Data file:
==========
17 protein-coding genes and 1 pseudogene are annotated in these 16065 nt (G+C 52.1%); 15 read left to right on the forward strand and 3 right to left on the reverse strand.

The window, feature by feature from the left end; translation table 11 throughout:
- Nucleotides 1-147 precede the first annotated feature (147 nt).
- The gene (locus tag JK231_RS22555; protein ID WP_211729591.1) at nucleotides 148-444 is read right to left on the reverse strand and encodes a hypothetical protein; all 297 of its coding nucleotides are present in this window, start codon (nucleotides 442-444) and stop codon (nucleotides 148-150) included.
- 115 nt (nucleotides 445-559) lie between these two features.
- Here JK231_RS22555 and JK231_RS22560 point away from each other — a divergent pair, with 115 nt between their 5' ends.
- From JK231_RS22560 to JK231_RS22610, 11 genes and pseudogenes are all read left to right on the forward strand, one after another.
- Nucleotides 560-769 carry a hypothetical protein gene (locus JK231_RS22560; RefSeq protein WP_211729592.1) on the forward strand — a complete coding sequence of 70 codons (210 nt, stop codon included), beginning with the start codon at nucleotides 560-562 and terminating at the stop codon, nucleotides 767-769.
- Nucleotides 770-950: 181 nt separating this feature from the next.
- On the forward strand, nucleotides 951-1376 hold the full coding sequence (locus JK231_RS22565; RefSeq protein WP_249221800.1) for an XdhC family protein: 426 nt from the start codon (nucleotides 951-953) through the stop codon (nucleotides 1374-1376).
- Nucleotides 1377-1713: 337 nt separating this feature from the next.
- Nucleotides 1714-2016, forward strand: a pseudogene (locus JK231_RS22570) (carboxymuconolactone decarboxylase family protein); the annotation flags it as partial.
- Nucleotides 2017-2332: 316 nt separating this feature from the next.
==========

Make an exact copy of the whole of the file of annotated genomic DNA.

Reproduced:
17 protein-coding genes and 1 pseudogene are annotated in these 16065 nt (G+C 52.1%); 15 read left to right on the forward strand and 3 right to left on the reverse strand.

The window, feature by feature from the left end; translation table 11 throughout:
- Nucleotides 1-147 precede the first annotated feature (147 nt).
- The gene (locus tag JK231_RS22555; protein ID WP_211729591.1) at nucleotides 148-444 is read right to left on the reverse strand and encodes a hypothetical protein; all 297 of its coding nucleotides are present in this window, start codon (nucleotides 442-444) and stop codon (nucleotides 148-150) included.
- 115 nt (nucleotides 445-559) lie between these two features.
- Here JK231_RS22555 and JK231_RS22560 point away from each other — a divergent pair, with 115 nt between their 5' ends.
- From JK231_RS22560 to JK231_RS22610, 11 genes and pseudogenes are all read left to right on the forward strand, one after another.
- Nucleotides 560-769 carry a hypothetical protein gene (locus JK231_RS22560; RefSeq protein WP_211729592.1) on the forward strand — a complete coding sequence of 70 codons (210 nt, stop codon included), beginning with the start codon at nucleotides 560-562 and terminating at the stop codon, nucleotides 767-769.
- Nucleotides 770-950: 181 nt separating this feature from the next.
- On the forward strand, nucleotides 951-1376 hold the full coding sequence (locus JK231_RS22565; RefSeq protein WP_249221800.1) for an XdhC family protein: 426 nt from the start codon (nucleotides 951-953) through the stop codon (nucleotides 1374-1376).
- Nucleotides 1377-1713: 337 nt separating this feature from the next.
- Nucleotides 1714-2016, forward strand: a pseudogene (locus JK231_RS22570) (carboxymuconolactone decarboxylase family protein); the annotation flags it as partial.
- Nucleotides 2017-2332: 316 nt separating this feature from the next.